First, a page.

Not everyone gives failing grade to Oklahoma's A-F report cards for schools

The Oklahoman Editorial Published: February 24, 2013

UNDER Oklahoma's A-F grading of schools, an astounding 57 percent of schools received an A or B. Just nine of 1,744 sites received an F. In any other setting, this would hardly be considered punitive. Yet some school administrators seem to think it's the equivalent of a Bosnian war crime.

These administrators are demanding that state officials respond to a report critical of the A-F system, a report they helped fund through dues to the Cooperative Council for Oklahoma School Administrators and the Oklahoma State School Boards Association. Tax dollars that could go to the classroom instead go to OSSBA, and often to CCOSA, financing opposition to reforms that allow citizens to learn if education tax dollars are being used effectively.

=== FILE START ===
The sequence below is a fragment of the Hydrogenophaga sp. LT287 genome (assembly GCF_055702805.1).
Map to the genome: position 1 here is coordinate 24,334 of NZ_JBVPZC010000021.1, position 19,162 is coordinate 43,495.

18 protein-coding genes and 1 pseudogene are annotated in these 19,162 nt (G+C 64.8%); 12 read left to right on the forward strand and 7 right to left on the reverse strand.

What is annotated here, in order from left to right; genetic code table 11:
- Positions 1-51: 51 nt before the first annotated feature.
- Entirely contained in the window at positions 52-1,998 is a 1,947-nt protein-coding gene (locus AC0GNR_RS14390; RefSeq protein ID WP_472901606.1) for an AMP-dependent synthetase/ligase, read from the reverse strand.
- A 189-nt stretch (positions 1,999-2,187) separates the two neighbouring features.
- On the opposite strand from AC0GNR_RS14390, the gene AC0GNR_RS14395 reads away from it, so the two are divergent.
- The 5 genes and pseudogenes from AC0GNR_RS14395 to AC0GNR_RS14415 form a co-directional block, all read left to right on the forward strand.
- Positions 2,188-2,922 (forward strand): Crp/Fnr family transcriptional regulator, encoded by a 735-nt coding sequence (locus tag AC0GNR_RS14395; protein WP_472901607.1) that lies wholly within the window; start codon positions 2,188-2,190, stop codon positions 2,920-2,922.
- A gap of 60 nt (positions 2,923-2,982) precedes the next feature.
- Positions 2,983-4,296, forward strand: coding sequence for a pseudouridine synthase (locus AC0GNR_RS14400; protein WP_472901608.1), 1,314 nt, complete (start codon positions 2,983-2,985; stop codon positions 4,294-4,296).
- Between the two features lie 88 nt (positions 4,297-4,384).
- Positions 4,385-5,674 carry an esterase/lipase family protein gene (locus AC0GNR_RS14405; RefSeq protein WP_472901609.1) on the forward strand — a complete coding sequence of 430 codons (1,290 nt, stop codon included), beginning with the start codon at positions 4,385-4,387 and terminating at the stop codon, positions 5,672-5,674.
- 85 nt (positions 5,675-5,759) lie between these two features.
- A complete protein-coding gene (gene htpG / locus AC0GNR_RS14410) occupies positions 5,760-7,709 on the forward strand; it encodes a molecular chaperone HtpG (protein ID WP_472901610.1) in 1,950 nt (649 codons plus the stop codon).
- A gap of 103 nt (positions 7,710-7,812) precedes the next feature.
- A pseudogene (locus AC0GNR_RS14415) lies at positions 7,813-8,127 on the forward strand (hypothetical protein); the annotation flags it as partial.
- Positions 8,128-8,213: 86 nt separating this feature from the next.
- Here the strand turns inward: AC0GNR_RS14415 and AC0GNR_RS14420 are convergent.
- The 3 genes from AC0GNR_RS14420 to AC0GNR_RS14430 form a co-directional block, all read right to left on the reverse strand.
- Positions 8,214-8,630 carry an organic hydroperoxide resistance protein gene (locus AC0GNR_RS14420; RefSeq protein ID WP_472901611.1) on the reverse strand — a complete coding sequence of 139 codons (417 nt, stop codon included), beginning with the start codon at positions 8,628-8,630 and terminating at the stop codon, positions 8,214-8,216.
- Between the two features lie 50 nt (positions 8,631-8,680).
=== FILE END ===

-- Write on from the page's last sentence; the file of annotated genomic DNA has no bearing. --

Still, if those superintendents want a response, one has already been provided by David N. Figlio, director of the Institute for Policy Research at Northwestern University. Figlio calls Oklahoma's A-F system “an exemplar of systems of its type, and a model for other states and jurisdictions to follow.”

“Oklahoma's school grading system should be replicated elsewhere, rather than abandoned,” Figlio wrote in a letter sent to the chairman of the state Senate Education Committee. The comments are worth noting because he's a national expert on accountability systems and, more importantly, offered his views without solicitation or payment.

While student proficiency and measures such as dropout and attendance rates are important, Figlio says overreliance on those factors can “invite educators to engage in ‘gaming' behaviors.” He praises Oklahoma's system for balancing those measures with data regarding student growth over time.

“Such a system is far less prone to manipulation — and the oft-cited distortions associated with high-stakes testing — and is also fairer, as it recognizes that schools serving disadvantaged populations have different challenges than do those serving more advantaged populations,” Figlio writes. He praises Oklahoma's concentration on the growth of low-achieving students, and says the “evidence is also clear” that issuing school letter grades provides “tangible measures to parents, community members, and educators, and leads to significant school improvement.”

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